Lady in the Water

Night is also overrated - coasting on one film, and those fumes is gone. Paid full price, and wish I had my time back. Again - a troubled project... so why didn't anyone pay attention to that? I think he can direct, but can't write his way out of a paper bag.
Poseidon

Another film I paid full price for - and it has to be one of the worst written disaster movies ever! Everyplace it could go wrong, it did go wrong. The original was cheese, but it also worked. Just look atone small aspect: Original lead was a priest who had stopped believing in God, Remake lead was the Mayor of NYC with a teenaged daughter. Which of those is the more interesting character? Which is a character? Kurt Russell couldn't make this guy 3D!
The Wicker Man

Again - we have the art house director who hasn't got a clue how to make a genre film given both writing and directing duties. Mistake. I didn't think there was any way to remake this film... hey, there wasn't! Male virgin... with a daughter? I just skipped it, because it got crappy reviews and the trailer didn't look good. The valuable lesson that can be learned from this film - let the genre experts make the genre movies.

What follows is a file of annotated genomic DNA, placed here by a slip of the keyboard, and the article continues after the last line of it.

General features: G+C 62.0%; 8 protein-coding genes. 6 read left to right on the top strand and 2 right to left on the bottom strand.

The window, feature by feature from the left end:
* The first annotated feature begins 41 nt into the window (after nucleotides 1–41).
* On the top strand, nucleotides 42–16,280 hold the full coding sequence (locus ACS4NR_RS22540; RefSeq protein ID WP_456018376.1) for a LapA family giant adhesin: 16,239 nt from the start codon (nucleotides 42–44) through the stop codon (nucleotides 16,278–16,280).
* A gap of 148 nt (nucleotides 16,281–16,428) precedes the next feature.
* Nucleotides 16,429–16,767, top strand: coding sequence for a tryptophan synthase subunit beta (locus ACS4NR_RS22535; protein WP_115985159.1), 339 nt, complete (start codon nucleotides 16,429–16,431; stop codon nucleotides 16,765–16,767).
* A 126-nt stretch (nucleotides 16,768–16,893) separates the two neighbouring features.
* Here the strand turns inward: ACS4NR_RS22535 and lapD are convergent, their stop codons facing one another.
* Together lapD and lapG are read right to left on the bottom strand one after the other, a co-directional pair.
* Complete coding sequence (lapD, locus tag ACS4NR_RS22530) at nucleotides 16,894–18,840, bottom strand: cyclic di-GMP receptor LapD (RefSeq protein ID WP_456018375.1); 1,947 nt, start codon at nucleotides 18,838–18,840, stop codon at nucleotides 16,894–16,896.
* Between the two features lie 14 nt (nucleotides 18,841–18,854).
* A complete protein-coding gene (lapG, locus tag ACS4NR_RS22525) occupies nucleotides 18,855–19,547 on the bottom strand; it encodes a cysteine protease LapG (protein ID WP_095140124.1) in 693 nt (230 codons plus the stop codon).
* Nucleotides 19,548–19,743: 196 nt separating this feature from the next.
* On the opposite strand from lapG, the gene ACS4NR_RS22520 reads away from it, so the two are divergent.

Poseiden was the only film on this list that was a true flop - everything else was someone's ego getting in the way of their common sense.
- Bill
Students: Are you brave enough to let our tutors analyse your pronunciation?
All the King's Men Domestic gross: $7 million When it comes to winning formulas, "King's Men" had it all: an all-star cast (Sean Penn

I wonder who the target demo for Sean Penn is. Who likes this guy, besides critics? IMO, he's not handsome, he doesn't have charisma, he doesn't seem to be a "man's man," nothing.